CNIC Statement: Withdraw the anachronistic Action Plan to Resuscitate Nuclear Power

30 November 2022

At the meeting of the Nuclear Energy Subcommittee of the Advisory Committee for Natural Resources and Energy on November 28, the secretariat, the Natural Resources and Energy Agency of the Ministry of Economy, Trade and Industry (METI), presented a draft “Action Plan for the Direction and Realization of Future Nuclear Energy Policy.”

The Action Plan represents a stunning and major shift in nuclear power policy that deviates from even the notorious Strategic Energy Plan, and includes a concerted effort to restart nuclear reactors, making maximum use of existing reactors, developing and constructing next-generation innovative reactors, accelerating back-end processes, maintaining and strengthening supply chains, and contributing to the resolution of common international issues. The hollow-sounding “safety first” cliché is chilling.

Will the Nuclear Regulation Agency go along with this all-out effort to restart reactors? Whose collective effort is envisaged for the promotion of reactor restarts? To make maximum use of existing reactors, it is said that a mechanism for handling operating periods should be developed. This is a deceitful improvisation that has the intention of making it look as if the current rules would form the basis for determining operating period limits in order to conceal their outright removal. In the first place, this is a baseless trampling of the spirit of the current law, which makes reactor operation exceeding 40 years to be the exception rather than the rule. Wherever you look around the world, no reactors anywhere have been operated for 60 years.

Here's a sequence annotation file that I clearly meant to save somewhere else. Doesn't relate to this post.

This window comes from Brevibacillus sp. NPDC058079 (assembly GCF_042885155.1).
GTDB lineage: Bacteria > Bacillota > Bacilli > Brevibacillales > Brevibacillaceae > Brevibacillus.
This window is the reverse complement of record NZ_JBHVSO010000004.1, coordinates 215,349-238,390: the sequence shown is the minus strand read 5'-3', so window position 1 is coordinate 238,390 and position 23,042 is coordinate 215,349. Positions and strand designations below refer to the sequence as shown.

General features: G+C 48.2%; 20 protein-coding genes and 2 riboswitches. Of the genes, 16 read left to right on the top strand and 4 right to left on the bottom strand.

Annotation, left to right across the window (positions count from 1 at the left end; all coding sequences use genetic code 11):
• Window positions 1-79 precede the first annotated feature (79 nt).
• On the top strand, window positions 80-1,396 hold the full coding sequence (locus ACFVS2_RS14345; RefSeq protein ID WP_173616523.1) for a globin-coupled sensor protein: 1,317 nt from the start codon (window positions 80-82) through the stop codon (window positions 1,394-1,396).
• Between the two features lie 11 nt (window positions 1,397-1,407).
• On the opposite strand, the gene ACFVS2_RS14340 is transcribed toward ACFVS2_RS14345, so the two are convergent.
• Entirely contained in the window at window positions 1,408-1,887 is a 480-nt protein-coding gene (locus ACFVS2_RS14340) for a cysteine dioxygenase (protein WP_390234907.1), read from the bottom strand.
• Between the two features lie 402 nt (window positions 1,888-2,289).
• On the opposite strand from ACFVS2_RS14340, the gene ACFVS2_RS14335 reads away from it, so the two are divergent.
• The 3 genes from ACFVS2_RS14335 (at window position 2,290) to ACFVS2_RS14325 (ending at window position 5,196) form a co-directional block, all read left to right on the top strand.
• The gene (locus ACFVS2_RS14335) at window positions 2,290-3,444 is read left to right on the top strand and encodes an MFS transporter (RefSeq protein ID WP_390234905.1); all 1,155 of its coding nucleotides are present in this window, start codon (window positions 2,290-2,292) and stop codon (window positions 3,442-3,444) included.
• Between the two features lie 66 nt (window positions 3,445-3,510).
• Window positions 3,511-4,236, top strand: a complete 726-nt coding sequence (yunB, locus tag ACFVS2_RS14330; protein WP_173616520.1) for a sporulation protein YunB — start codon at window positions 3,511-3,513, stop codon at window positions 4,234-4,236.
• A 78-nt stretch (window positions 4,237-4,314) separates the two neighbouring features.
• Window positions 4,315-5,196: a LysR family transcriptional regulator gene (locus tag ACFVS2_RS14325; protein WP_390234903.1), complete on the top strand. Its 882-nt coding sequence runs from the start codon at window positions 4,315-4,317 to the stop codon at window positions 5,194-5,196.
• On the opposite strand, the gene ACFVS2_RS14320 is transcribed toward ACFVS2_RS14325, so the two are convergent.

Regarding the next-generation innovative reactors, the Action Plan also attempts to deceive by stating, “Firstly, reactors slated for decommissioning will be the targets for reactor rebuilding.” Do they seriously think that people will believe that replacement will not mean the construction of new reactors? Coming to the promotion of the nuclear fuel cycle, the Action Plan trumpets incorrigibly “the establishment of a subsidy system for local governments that promote MOX fuel reactors.” How many times are they going to repeat this “establishment”? Even though the construction of the still non-operational Rokkasho Reprocessing Plant was totally reliant on government orders and the entire nuclear industry, the Action Plan now says that the technology for reprocessing spent MOX fuel will be established in the late 2030s? Is this some kind of a joke?

Whether it’s measures to deal with spent fuel or anything else, it’s not hard to see that we’ll end up with nothing but a bunch of slogans.

We strongly urge METI and the Natural Resources and Energy Agency to withdraw this absurdly anachronistic Action Plan rather than bring it before the GX conference.

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